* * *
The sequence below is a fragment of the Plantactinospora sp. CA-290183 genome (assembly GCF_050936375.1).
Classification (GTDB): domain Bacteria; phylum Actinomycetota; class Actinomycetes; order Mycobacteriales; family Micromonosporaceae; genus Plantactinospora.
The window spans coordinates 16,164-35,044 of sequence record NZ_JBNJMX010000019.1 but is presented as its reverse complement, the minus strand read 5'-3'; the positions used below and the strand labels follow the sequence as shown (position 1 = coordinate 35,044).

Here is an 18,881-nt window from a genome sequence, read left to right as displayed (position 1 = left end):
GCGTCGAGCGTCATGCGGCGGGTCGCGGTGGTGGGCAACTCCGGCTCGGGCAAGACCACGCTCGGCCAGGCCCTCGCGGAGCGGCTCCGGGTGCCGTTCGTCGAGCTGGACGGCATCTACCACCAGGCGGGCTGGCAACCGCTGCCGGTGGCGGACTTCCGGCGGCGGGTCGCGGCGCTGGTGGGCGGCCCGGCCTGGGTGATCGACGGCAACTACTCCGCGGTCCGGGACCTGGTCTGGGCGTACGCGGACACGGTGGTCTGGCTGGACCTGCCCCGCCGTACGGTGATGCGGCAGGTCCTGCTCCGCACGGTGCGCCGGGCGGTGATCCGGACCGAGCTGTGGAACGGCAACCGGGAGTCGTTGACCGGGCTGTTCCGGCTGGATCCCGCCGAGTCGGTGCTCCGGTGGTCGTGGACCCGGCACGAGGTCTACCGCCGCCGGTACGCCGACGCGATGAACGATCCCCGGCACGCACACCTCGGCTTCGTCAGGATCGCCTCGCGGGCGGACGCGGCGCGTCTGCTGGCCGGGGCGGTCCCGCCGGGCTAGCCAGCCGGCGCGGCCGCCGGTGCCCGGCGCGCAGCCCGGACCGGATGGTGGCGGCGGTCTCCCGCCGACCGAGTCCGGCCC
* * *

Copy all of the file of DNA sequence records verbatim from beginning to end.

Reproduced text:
The sequence below is a fragment of the Plantactinospora sp. CA-290183 genome (assembly GCF_050936375.1).
Classification (GTDB): domain Bacteria; phylum Actinomycetota; class Actinomycetes; order Mycobacteriales; family Micromonosporaceae; genus Plantactinospora.
The window spans coordinates 16,164-35,044 of sequence record NZ_JBNJMX010000019.1 but is presented as its reverse complement, the minus strand read 5'-3'; the positions used below and the strand labels follow the sequence as shown (position 1 = coordinate 35,044).

Here is an 18,881-nt window from a genome sequence, read left to right as displayed (position 1 = left end):
GCGTCGAGCGTCATGCGGCGGGTCGCGGTGGTGGGCAACTCCGGCTCGGGCAAGACCACGCTCGGCCAGGCCCTCGCGGAGCGGCTCCGGGTGCCGTTCGTCGAGCTGGACGGCATCTACCACCAGGCGGGCTGGCAACCGCTGCCGGTGGCGGACTTCCGGCGGCGGGTCGCGGCGCTGGTGGGCGGCCCGGCCTGGGTGATCGACGGCAACTACTCCGCGGTCCGGGACCTGGTCTGGGCGTACGCGGACACGGTGGTCTGGCTGGACCTGCCCCGCCGTACGGTGATGCGGCAGGTCCTGCTCCGCACGGTGCGCCGGGCGGTGATCCGGACCGAGCTGTGGAACGGCAACCGGGAGTCGTTGACCGGGCTGTTCCGGCTGGATCCCGCCGAGTCGGTGCTCCGGTGGTCGTGGACCCGGCACGAGGTCTACCGCCGCCGGTACGCCGACGCGATGAACGATCCCCGGCACGCACACCTCGGCTTCGTCAGGATCGCCTCGCGGGCGGACGCGGCGCGTCTGCTGGCCGGGGCGGTCCCGCCGGGCTAGCCAGCCGGCGCGGCCGCCGGTGCCCGGCGCGCAGCCCGGACCGGATGGTGGCGGCGGTCTCCCGCCGACCGAGTCCGGCCC